Probability Tree Diagrams

Calculating probabilities can be hard, sometimes we add them, sometimes we multiply them, and often it is hard to figure out what to do ... tree diagrams to the rescue!


Here is a tree diagram for the toss of a coin:

probability branch, probability and outcome  

There are two "branches" (Heads and Tails)

  • The probability of each branch is written on the branch
  • The outcome is written at the end of the branch

We can extend the tree diagram to two tosses of a coin:

probability tree 2 tosses of coin

How do we calculate the overall probabilities?

  • We multiply probabilities along the branches
  • We add probabilities down columns

probability tree calculations (multiply and add)

Now we can see such things as:

  • The probability of "Head, Head" is 0.5×0.5 = 0.25
  • All probabilities add to 1.0 (which is always a good check)
  • The probability of getting at least one Head from two tosses is 0.25+0.25+0.25 = 0.75
  • ... and more


That was a simple example using independent events (each toss of a coin is independent of the previous toss), but tree diagrams are really wonderful for figuring out dependent events (where an event depends on what happens in the previous event) like this example:


soccer teams

Example: Soccer Game

You are off to soccer, and love being the Goalkeeper, but that depends who is the Coach today:

  • with Coach Sam the probability of being Goalkeeper is 0.5
  • with Coach Alex the probability of being Goalkeeper is 0.3

Sam is Coach more often ... about 6 out of every 10 games (a probability of 0.6).

So, what is the probability you will be a Goalkeeper today?


Let's build the tree diagram. First we show the two possible coaches: Sam or Alex:

tree diagram 1

The probability of getting Sam is 0.6, so the probability of Alex must be 0.4 (together the probability is 1)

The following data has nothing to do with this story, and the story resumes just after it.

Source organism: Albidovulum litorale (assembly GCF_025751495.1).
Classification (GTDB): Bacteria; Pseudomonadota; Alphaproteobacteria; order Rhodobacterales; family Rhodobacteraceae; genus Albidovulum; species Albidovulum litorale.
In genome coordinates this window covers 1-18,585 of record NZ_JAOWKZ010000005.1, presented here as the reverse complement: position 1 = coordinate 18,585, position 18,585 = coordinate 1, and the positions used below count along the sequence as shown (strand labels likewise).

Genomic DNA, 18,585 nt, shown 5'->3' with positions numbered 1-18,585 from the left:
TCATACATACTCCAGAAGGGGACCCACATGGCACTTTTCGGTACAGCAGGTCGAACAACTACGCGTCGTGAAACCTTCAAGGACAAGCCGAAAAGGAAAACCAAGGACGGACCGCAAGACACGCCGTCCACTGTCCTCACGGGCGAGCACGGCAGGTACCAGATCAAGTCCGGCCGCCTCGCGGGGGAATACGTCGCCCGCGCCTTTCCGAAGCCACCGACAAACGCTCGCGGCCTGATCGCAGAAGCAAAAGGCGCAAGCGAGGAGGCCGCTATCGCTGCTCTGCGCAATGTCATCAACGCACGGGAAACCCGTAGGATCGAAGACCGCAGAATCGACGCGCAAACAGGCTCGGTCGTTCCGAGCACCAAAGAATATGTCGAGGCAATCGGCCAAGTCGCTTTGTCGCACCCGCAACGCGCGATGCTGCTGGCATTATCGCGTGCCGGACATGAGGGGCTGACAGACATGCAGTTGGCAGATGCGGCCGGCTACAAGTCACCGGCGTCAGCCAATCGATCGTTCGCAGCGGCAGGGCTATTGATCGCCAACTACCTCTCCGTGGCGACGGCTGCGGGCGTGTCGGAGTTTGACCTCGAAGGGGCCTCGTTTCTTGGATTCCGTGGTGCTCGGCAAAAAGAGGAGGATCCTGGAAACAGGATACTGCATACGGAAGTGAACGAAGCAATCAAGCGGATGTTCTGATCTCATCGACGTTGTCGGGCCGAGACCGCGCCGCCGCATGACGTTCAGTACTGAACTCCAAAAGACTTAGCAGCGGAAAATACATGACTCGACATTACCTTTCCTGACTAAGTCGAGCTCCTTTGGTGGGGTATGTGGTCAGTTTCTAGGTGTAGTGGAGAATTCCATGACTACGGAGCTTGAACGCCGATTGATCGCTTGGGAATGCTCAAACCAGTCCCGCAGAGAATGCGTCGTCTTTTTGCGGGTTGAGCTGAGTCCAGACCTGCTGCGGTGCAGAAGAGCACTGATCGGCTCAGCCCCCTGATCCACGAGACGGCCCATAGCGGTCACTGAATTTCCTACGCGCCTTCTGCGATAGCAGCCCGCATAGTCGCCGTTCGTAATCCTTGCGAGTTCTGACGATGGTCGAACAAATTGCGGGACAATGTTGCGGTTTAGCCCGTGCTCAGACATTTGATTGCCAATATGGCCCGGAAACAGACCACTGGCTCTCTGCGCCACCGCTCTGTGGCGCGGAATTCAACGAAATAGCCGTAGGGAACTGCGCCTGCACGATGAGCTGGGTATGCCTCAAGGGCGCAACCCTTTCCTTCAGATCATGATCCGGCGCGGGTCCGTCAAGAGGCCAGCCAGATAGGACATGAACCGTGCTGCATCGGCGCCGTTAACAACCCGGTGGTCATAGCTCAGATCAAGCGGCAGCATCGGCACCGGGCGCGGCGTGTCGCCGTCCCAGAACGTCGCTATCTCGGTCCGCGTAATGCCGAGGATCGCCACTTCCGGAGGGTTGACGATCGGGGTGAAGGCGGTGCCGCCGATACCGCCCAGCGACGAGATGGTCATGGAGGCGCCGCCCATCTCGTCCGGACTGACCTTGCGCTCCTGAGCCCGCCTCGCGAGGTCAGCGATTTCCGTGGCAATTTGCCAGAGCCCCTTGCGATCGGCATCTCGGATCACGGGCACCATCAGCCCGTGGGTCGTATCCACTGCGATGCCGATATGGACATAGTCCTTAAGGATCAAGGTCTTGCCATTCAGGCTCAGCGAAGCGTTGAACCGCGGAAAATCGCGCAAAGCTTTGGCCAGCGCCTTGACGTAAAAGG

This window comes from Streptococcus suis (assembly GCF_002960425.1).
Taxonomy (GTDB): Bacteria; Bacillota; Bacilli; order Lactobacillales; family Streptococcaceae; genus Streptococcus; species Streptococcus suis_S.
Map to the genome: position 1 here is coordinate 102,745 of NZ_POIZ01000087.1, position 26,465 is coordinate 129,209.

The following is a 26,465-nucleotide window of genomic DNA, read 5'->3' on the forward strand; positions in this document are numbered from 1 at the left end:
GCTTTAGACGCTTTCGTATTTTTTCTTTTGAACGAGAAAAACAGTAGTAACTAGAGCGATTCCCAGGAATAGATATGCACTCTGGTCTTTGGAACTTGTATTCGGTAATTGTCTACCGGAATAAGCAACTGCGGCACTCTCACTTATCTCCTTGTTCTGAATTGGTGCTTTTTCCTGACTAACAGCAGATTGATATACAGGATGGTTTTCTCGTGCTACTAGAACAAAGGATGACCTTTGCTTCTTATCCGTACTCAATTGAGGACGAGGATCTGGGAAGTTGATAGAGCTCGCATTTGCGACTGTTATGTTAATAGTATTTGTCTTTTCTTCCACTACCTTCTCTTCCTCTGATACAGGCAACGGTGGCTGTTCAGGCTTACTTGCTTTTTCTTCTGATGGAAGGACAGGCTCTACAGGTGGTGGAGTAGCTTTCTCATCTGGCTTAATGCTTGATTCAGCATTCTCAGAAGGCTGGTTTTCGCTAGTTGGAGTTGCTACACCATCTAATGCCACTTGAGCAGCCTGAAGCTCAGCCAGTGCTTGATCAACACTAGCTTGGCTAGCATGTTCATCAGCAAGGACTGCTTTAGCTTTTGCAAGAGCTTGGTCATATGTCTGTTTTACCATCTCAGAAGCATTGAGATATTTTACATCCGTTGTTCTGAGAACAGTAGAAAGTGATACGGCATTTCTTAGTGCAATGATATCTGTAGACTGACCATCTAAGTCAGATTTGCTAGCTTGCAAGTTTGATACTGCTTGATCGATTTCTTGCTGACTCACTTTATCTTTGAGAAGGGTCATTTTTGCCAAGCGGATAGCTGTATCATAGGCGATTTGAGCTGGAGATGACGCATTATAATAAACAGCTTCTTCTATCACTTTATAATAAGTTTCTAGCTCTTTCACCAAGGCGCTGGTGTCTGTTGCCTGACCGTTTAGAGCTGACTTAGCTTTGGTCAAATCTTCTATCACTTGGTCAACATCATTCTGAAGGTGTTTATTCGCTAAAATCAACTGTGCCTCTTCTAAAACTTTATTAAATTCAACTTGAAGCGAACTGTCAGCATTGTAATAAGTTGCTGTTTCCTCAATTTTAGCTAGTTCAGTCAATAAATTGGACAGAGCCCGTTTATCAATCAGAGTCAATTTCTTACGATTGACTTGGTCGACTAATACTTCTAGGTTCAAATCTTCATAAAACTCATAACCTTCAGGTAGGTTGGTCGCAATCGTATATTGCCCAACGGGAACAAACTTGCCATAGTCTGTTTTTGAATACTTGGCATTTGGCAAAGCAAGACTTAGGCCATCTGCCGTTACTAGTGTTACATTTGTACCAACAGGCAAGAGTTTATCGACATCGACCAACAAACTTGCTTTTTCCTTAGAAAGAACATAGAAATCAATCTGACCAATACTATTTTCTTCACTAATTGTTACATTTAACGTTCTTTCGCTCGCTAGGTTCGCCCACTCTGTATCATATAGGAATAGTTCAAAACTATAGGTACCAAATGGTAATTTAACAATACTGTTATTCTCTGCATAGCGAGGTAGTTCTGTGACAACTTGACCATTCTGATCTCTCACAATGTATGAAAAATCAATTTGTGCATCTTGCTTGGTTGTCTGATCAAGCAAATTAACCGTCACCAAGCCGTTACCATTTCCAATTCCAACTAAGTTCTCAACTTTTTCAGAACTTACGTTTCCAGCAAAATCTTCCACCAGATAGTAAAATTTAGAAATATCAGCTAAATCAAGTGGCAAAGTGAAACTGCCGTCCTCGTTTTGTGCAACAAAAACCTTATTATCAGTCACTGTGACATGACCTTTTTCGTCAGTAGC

Now, if you get Sam, there is 0.5 probability of being Goalie (and 0.5 of not being Goalie):

tree diagram 2

If you get Alex, there is 0.3 probability of being Goalie (and 0.7 not):

tree diagram 3

The tree diagram is complete, now let's calculate the overall probabilities. This is done by multiplying each probability along the "branches" of the tree.

Here is how to do it for the "Sam, Yes" branch:

tree diagram 4

(When we take the 0.6 chance of Sam being coach and include the 0.5 chance that Sam will let you be Goalkeeper we end up with an 0.3 chance.)

But we are not done yet! We haven't included Alex as Coach:

tree diagram 5

An 0.4 chance of Alex as Coach, followed by an 0.3 chance gives 0.12.

Now we add the column:

0.3 + 0.12 = 0.42 probability of being a Goalkeeper today

(That is a 42% chance)


One final step: complete the calculations and make sure they add to 1:

tree diagram 6

0.3 + 0.3 + 0.12 + 0.28 = 1

Yes, it all adds up.


So there you go, when in doubt draw a tree diagram, multiply along the branches and add the columns. Make sure all probabilities add to 1 and you are good to go.